Following Friday's unanimous United Nations Security Council (UNSC) vote to place additional sanctions on the People's Democratic Republic of Korea (DPRK), global security experts have noted that previous actions have not been successful, as Pyongyang nuclear weapon and ballistic missile development continues unabated.
The new sanctions, beginning January 2017, will significantly affect North Korean heavy industry, including machinery, chemical and military equipment manufacture.
More invasive US demands, such as shutting off all oil imports and boarding all DPRK ships operating on the open ocean, would have pushed Pyongyang into a corner, suggested Korean affairs expert Lu Chao with the Liaoning Academy of Social Sciences in the northeast China city of Shenyang, cited by the South China Morning Post (SCMP).
The new sanctions will see some 90 percent of refined oil imports cut off to the DPRK, as well as a ban on the profitable export of North Korean food products, machinery, electrical equipment, stone and wood.
Seeking to mitigate the possibility of desperate military moves by an increasingly throttled Pyongyang, the repatriation of DPRK laborers who work outside of the hermit state — sending much-needed cash back to the beleaguered country — was pushed back two years at the request of Russia, according to SCMP.
But new sanctions and bans are seen by many to be a last-ditch tactic to get the DPRK to end its nuclear weapons development and dismantle its missile operations, particularly as Pyongyang has insisted that it regards its nuclear weapons as a means of self-defense, and Washington continues to assert that the US will never accept North Korea as a nuclear power.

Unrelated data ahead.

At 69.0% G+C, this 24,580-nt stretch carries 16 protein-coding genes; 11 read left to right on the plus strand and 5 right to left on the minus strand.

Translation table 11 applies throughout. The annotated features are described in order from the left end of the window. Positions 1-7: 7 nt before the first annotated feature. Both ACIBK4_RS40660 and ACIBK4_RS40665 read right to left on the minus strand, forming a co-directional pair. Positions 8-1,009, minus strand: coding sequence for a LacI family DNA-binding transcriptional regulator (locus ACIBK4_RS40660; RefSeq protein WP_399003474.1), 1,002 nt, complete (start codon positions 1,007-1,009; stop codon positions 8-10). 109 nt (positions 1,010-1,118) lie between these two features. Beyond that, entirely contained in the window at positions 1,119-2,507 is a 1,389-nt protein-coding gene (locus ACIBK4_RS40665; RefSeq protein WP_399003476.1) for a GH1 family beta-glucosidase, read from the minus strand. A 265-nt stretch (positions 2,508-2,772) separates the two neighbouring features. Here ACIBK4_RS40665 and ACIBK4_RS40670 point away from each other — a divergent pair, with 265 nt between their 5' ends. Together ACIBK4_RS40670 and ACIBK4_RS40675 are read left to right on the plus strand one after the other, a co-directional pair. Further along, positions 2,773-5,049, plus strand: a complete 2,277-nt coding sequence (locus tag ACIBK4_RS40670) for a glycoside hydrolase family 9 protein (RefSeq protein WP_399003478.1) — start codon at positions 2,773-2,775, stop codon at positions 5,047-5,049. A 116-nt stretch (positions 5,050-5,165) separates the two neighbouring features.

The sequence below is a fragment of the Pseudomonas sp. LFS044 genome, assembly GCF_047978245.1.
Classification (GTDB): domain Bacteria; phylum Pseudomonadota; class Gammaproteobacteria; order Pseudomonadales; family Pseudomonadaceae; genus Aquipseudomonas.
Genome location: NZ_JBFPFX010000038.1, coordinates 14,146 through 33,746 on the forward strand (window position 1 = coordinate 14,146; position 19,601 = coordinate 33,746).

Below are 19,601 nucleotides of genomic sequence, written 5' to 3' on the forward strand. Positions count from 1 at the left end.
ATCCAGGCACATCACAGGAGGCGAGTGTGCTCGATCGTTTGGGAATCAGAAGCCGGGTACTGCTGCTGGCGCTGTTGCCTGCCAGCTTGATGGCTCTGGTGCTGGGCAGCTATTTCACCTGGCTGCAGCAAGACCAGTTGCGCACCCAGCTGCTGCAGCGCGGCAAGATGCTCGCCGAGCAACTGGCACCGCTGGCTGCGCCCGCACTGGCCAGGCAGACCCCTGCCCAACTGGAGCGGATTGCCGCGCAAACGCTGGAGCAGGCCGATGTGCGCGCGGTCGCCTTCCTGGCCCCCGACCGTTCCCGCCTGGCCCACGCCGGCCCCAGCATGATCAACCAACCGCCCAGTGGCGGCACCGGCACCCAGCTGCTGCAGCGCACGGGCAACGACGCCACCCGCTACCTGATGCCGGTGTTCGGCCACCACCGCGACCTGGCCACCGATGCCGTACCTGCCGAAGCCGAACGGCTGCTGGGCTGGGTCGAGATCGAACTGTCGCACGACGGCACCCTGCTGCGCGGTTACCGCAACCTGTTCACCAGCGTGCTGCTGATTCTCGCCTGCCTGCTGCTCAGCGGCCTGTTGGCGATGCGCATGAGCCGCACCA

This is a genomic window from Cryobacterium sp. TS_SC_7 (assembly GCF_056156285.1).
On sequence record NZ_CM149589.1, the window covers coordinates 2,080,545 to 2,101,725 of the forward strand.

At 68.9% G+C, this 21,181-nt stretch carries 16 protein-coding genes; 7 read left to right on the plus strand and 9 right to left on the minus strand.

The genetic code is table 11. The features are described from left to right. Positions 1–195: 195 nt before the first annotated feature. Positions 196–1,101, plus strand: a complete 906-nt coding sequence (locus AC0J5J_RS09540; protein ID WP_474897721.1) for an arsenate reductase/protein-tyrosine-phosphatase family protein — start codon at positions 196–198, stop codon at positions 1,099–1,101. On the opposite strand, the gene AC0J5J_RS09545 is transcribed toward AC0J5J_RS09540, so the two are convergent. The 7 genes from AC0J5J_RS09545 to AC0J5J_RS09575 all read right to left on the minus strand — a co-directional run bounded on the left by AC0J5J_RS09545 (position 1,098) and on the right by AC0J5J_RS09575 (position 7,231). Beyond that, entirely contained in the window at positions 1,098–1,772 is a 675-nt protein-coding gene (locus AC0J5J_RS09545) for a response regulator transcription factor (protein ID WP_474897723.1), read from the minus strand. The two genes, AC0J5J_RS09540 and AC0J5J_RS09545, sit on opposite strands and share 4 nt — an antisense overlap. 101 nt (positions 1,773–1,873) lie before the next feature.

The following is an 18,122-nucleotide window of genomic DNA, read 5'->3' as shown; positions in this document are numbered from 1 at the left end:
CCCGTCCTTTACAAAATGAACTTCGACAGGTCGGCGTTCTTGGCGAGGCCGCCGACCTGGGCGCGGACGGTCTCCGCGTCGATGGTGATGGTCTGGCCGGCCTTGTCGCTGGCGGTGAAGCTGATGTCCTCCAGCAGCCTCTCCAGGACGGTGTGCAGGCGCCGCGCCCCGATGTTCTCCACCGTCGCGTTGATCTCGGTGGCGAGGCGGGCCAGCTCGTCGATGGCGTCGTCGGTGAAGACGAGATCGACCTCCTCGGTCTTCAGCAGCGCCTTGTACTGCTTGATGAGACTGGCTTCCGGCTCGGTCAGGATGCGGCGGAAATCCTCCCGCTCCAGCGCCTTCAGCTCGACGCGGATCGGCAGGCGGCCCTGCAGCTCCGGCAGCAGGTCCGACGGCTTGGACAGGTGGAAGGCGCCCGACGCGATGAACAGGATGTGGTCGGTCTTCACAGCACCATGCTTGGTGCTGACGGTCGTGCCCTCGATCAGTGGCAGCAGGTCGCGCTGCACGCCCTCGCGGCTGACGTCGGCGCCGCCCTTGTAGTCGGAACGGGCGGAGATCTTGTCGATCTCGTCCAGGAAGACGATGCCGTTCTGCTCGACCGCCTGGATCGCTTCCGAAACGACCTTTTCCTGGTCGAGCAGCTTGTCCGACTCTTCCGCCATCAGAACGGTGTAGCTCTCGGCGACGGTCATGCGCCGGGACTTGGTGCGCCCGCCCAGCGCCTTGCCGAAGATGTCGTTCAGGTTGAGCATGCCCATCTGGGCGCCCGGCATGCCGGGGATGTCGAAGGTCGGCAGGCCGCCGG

Beijing also has shifted its stance on restraining Pyongyang, now acknowledging that DPRK nuclear weapons could target vulnerable border territories between the two Asian nations.
As the most powerful nations in the world continue to argue over how to resolve the ongoing nuclear crisis on the Korean peninsula, Chinese military and security experts observe that the new US-led UN sanctions against Pyongyang will be no more effective than previous moves in curbing the threat posed by DPRK nuclear weapons and intercontinental ballistic missile development.
Korean expert Zhao Tong with the Tsinghua Carnegie Centre in Beijing suggested that any new sanctions only serve to increase the rhetoric of war in the region.
"If economic blockades and diplomatic isolation are not enough to persuade North Korea to give up its nuclear program, the risk of war is severe," Zhao said.
Professor of international strategic research Zhang Liangui, with the Communist Party's Central Party School, noted that simple economic pressure would not be successful in causing a policy about-face by DPRK leader Kim Jong-un, cited by SCMP.
"In the current situation, North Korea will continue with its policy of pushing forward its nuclear development program," Zhang asserted.
"The US has said that it won't acknowledge Pyongyang as a nuclear power," he pointed out, adding, "if the negotiations and sanctions fail to work and neither side backs down, war is inevitable."